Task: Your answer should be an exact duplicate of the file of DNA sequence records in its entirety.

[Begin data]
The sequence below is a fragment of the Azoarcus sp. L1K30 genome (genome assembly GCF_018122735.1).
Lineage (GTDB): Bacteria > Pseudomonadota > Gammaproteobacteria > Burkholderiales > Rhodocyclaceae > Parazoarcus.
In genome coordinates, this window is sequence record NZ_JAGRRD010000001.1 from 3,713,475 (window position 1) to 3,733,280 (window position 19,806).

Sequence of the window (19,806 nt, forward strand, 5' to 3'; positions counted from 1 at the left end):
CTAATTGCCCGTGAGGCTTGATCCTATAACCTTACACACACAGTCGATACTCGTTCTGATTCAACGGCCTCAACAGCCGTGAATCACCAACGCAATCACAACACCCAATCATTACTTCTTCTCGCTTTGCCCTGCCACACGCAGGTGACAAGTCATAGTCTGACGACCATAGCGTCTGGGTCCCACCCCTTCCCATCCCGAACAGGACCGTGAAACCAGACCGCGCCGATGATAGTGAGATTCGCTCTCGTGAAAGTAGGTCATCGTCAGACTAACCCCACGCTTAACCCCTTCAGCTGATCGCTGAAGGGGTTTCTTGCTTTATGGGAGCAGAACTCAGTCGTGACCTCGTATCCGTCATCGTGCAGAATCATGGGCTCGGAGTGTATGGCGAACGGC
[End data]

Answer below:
The sequence below is a fragment of the Azoarcus sp. L1K30 genome (genome assembly GCF_018122735.1).
Lineage (GTDB): Bacteria > Pseudomonadota > Gammaproteobacteria > Burkholderiales > Rhodocyclaceae > Parazoarcus.
In genome coordinates, this window is sequence record NZ_JAGRRD010000001.1 from 3,713,475 (window position 1) to 3,733,280 (window position 19,806).

Sequence of the window (19,806 nt, forward strand, 5' to 3'; positions counted from 1 at the left end):
CTAATTGCCCGTGAGGCTTGATCCTATAACCTTACACACACAGTCGATACTCGTTCTGATTCAACGGCCTCAACAGCCGTGAATCACCAACGCAATCACAACACCCAATCATTACTTCTTCTCGCTTTGCCCTGCCACACGCAGGTGACAAGTCATAGTCTGACGACCATAGCGTCTGGGTCCCACCCCTTCCCATCCCGAACAGGACCGTGAAACCAGACCGCGCCGATGATAGTGAGATTCGCTCTCGTGAAAGTAGGTCATCGTCAGACTAACCCCACGCTTAACCCCTTCAGCTGATCGCTGAAGGGGTTTCTTGCTTTATGGGAGCAGAACTCAGTCGTGACCTCGTATCCGTCATCGTGCAGAATCATGGGCTCGGAGTGTATGGCGAACGGC